The death of WLNO-AM

The best place to put an AM transmitter is in a swamp. It is also the worst.

WLNO-AM is located in New Orleans, Louisiana. To put out its 50,000 watt daytime, 5,000 nighttime signal required 7 antenna towers.

Here is some of radio message board Gossip. Hurricane Isaac in 2012 flooded the site leaving the buildings full of mold and asbestos. The station reverted to the bank holding the loan.

The towers were torn down, the equipment removed from the property, and the FCC has agreed to let the station run on a long wire at low power while they decide what to do. AM signals radiate outward perpendicular to the antenna, so a long wire antenna is highly directional and without a ground system, basically useless.

The new owner paid $60,000 for the license and gear like the satellite dishes, break room table and cart machines in order to run a gospel music station.

Cart machines were a little like 8 track tapes. You kept them in racks, and when you inserted a cart into the player, it would position itself to the start of the audio and automatically fire off when requested. They were used to store advertisements primarily.

My impression was they could be linked together so that when one finished, it would start the next one. Magnetic media is a problem – each time it is played, a small amount of the signal is lost. Cart Machines died about 25 years ago except stations that had no money and/or resisted technology and were happy being dinosaurs until they died.

Computers using digital media stored on hard disks don’t have that issue as long as your computer is not grabbed by ransomware because a DJ used it to surf for porn. Digital audio is 100% reproduced and can be reproduced an infinite number of times, hence the quandary the music business has.

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8 Responses to The death of WLNO-AM

  1. Fred Stiening says:

    Rather than nesting comments deeper

    Making AM stations directional can be done a little by cutting back the radials in the direction you don’t want the signal to go, but serious directional requires putting two (or more) towers at a distance related to the wavelength – the signal is synchronized so the two signals cancel each other in one direction and double up in the other.

    The original Class A 50 kw “clear channel” stations have a 750 mile protected contour after sunset which made sense in 1928 before TV, satellites and the internet. One way to save AM radio would be to cut that back to their daytime contour and allow AM stations to run more power at night to keep the local audience around, but it is probably too late. I can see from the stats here and from other sources that people don’t listen to radio after dinner. Listening to the clock radio when falling asleep has been replaced by other things, which also means people are not waking up to radio.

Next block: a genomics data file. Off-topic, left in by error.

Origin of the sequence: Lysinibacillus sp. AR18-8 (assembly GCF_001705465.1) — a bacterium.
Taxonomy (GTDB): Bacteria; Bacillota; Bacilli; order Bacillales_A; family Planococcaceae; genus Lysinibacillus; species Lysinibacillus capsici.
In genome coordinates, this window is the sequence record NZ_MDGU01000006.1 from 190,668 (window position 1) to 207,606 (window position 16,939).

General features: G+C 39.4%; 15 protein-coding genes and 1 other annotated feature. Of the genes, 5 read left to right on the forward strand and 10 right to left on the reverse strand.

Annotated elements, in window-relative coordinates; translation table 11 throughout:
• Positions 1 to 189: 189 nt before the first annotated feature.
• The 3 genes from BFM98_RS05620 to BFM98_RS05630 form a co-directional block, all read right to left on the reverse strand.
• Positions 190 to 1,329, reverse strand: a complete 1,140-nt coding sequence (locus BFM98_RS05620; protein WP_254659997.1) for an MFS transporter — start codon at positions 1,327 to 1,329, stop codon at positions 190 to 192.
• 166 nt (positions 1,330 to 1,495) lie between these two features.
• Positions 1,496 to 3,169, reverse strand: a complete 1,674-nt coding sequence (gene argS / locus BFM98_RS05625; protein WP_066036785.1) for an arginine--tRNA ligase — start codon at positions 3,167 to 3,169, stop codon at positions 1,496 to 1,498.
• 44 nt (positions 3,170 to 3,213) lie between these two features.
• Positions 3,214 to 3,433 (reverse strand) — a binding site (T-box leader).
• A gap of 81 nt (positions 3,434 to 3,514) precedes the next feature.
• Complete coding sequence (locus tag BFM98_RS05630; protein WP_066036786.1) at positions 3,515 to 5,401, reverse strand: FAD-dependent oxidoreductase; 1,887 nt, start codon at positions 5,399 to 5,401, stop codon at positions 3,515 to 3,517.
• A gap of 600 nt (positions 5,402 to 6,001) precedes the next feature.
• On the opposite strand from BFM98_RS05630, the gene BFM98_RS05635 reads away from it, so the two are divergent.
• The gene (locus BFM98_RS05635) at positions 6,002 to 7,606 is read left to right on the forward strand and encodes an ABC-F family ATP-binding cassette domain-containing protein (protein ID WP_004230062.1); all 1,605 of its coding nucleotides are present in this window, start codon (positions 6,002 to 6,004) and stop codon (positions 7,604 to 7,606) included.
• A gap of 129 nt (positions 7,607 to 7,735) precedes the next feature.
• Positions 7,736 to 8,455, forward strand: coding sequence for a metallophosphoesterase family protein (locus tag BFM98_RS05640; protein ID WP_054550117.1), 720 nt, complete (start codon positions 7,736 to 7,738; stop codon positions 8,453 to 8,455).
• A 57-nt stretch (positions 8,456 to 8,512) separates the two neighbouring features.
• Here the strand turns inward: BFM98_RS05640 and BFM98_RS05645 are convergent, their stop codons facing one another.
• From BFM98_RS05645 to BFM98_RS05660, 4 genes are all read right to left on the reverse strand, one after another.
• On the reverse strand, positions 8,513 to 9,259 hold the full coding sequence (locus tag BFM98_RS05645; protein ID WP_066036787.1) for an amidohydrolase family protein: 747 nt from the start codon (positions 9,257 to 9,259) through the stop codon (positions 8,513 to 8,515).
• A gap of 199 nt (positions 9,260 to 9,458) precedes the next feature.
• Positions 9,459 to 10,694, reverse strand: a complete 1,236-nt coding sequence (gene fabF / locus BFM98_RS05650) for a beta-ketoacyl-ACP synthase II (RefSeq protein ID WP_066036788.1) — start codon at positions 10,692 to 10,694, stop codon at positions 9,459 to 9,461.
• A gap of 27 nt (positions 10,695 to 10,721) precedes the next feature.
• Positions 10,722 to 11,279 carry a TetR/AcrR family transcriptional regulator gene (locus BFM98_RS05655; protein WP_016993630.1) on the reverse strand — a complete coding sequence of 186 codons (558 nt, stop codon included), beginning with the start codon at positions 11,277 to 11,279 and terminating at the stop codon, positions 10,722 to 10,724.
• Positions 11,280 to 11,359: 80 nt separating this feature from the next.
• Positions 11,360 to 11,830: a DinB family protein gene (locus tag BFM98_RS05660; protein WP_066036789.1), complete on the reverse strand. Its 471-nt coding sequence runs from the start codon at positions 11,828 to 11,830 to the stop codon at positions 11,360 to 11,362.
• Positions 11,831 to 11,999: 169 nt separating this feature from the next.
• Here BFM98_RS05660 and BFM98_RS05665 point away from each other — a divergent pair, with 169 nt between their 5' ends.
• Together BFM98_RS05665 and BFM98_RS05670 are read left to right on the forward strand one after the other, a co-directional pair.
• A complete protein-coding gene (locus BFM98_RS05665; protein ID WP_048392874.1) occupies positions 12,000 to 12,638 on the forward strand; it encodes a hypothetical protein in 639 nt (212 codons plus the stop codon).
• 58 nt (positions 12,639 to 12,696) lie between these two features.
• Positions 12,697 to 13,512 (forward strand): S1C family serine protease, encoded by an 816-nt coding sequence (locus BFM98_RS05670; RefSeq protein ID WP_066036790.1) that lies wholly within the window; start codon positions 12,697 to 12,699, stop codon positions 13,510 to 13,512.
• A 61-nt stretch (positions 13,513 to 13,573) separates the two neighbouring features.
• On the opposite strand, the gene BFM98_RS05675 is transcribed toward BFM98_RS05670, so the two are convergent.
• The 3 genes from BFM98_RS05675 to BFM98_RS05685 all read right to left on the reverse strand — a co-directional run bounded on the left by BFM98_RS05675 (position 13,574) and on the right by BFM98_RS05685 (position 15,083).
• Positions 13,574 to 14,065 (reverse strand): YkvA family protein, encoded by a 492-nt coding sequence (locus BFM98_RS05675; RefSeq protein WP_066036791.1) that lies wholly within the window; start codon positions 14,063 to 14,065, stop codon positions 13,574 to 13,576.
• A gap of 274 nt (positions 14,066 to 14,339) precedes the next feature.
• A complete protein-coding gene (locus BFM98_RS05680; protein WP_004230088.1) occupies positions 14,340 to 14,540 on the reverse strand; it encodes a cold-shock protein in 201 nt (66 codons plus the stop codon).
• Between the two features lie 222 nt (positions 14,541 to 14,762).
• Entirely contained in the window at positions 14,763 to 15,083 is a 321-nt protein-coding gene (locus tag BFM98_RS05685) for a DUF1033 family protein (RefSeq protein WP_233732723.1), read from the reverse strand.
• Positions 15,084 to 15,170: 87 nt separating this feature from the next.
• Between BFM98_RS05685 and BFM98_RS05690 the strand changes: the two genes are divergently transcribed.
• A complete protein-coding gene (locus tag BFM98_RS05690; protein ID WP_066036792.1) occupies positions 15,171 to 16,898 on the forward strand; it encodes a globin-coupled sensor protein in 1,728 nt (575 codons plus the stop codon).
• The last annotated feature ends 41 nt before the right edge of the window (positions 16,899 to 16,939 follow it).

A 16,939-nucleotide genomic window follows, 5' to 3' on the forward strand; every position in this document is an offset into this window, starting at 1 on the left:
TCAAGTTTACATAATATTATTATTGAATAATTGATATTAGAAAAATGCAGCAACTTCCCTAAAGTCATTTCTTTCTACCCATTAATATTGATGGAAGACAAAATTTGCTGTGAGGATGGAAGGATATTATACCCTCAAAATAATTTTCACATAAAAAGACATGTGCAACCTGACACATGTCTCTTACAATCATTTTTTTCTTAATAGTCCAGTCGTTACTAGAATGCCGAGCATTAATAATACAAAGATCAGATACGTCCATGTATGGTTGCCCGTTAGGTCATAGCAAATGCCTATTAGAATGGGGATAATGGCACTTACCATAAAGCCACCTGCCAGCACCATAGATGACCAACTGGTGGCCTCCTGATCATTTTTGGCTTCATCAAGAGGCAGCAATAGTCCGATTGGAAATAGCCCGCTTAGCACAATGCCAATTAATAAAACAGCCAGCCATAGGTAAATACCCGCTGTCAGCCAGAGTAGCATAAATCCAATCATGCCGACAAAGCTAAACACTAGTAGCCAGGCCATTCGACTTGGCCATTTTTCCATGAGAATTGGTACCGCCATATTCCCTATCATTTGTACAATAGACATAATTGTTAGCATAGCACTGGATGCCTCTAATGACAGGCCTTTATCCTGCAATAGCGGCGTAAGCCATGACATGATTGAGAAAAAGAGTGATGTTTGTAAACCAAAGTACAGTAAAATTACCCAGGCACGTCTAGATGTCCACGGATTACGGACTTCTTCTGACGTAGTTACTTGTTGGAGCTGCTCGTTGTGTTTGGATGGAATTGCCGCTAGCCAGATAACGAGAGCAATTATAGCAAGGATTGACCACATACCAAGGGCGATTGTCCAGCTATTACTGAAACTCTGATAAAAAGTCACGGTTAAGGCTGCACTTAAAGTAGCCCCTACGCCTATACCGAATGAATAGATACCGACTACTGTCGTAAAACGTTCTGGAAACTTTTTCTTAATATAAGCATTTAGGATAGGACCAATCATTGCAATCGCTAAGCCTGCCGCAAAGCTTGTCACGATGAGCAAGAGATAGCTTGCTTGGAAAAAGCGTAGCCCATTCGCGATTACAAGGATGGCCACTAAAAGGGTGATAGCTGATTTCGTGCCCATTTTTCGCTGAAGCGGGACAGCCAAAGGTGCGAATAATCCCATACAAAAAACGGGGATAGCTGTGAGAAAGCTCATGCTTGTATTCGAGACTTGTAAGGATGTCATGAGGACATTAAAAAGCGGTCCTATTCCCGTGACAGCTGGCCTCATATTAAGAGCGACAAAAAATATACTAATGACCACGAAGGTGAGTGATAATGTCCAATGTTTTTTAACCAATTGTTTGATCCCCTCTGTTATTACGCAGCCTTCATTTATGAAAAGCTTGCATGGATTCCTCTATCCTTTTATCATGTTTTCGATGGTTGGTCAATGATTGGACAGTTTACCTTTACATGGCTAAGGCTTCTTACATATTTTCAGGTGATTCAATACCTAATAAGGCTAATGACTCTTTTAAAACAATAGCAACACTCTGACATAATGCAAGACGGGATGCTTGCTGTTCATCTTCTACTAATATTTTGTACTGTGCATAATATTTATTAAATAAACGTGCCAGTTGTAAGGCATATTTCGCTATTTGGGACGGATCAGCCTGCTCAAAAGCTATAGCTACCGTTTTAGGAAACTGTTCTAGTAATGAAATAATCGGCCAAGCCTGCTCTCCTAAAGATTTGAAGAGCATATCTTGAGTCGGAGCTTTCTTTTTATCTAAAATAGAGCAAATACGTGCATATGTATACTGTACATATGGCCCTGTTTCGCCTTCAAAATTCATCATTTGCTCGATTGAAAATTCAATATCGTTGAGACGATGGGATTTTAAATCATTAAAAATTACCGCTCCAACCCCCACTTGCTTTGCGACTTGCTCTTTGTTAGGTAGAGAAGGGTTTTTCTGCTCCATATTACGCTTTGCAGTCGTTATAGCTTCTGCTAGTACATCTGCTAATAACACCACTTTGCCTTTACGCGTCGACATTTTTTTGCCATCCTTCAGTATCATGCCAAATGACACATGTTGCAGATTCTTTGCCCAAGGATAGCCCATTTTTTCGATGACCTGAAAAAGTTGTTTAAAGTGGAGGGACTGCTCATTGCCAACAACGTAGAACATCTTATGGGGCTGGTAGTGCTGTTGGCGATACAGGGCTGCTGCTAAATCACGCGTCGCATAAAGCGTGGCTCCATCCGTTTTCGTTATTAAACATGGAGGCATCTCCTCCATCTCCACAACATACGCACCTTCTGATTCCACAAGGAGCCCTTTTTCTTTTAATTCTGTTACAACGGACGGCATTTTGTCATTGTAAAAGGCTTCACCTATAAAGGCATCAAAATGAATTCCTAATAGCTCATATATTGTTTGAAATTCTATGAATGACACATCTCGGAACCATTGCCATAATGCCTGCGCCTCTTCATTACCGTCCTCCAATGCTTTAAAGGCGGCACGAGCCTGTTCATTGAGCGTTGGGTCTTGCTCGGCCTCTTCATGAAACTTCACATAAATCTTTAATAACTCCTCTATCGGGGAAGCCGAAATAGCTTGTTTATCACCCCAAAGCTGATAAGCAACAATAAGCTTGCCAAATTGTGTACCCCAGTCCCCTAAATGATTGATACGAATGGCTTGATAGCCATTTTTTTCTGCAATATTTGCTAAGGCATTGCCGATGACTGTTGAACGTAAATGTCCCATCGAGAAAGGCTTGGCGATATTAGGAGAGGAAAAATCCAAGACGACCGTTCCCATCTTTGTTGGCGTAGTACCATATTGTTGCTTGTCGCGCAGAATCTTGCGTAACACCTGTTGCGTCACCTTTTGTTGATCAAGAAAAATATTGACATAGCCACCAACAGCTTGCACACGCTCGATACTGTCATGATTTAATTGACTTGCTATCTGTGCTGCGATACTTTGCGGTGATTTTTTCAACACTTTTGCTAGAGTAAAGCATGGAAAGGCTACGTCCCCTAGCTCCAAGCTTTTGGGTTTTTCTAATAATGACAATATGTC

FM radio is much simpler. You can’t put an FM radiater on an AM tower because it disrupts the AM signal. You can’t even build a new FM tower close to an AM tower as it will distort the AM pattern.

    So most FM stations use a shared tower that the radio station doesn’t own and just rent space on the tower and in the building at the base. The full wavelength at 100 MHz is 9 feet – changing from 88 to 108 MHz barely changes the resonance length. My dad had a 2 meter transceiver (1970s) that normally was around 144 MHz – each Channel had a crystal and had a trimmer capacitor to trim up the antenna. The antenna was a magnetic mount on the roof with maybe 18 inches sticking up.

    All of this is now just done by computer circuits which measure the antenna in real time and adjust the transmitter. The FCC recently approved an AM technology to modulate the power of the signal based on the carrier content. There is no need to run at full power in between the words that George Noory speaks and waste the energy.

  2. Parrott says:

    I had the Radio Shack ‘One-transistor’ AM transmitter kit. It ran on a 9 volt battery.
    Little crystal microphone attached to it. It worked pretty good. If you could turn up the modulation it would have been good.
    I hooked it to the long Ribbon wire from the TV antenna . It went up on the roof and a good Ten foot pole. I could pick it up almost a half a mile away with a good AM radio.
    It was a Vertical line up to the TV antenna. I wonder what that transmit pattern was ?
    The TV antenna was a cheapie, like a single boom Yagi type.
    I bet that pattern was crazy. I wonder if it went out further at night? probably not since it was so low power.
    I have that thing out in the shed somewhere

    So a AM transmitter antenna is a single aerial on top the tower?
    The FM antenna were usually four small ‘T’ sideways on the tower. Not quite at the top.

    • Fred Stiening says: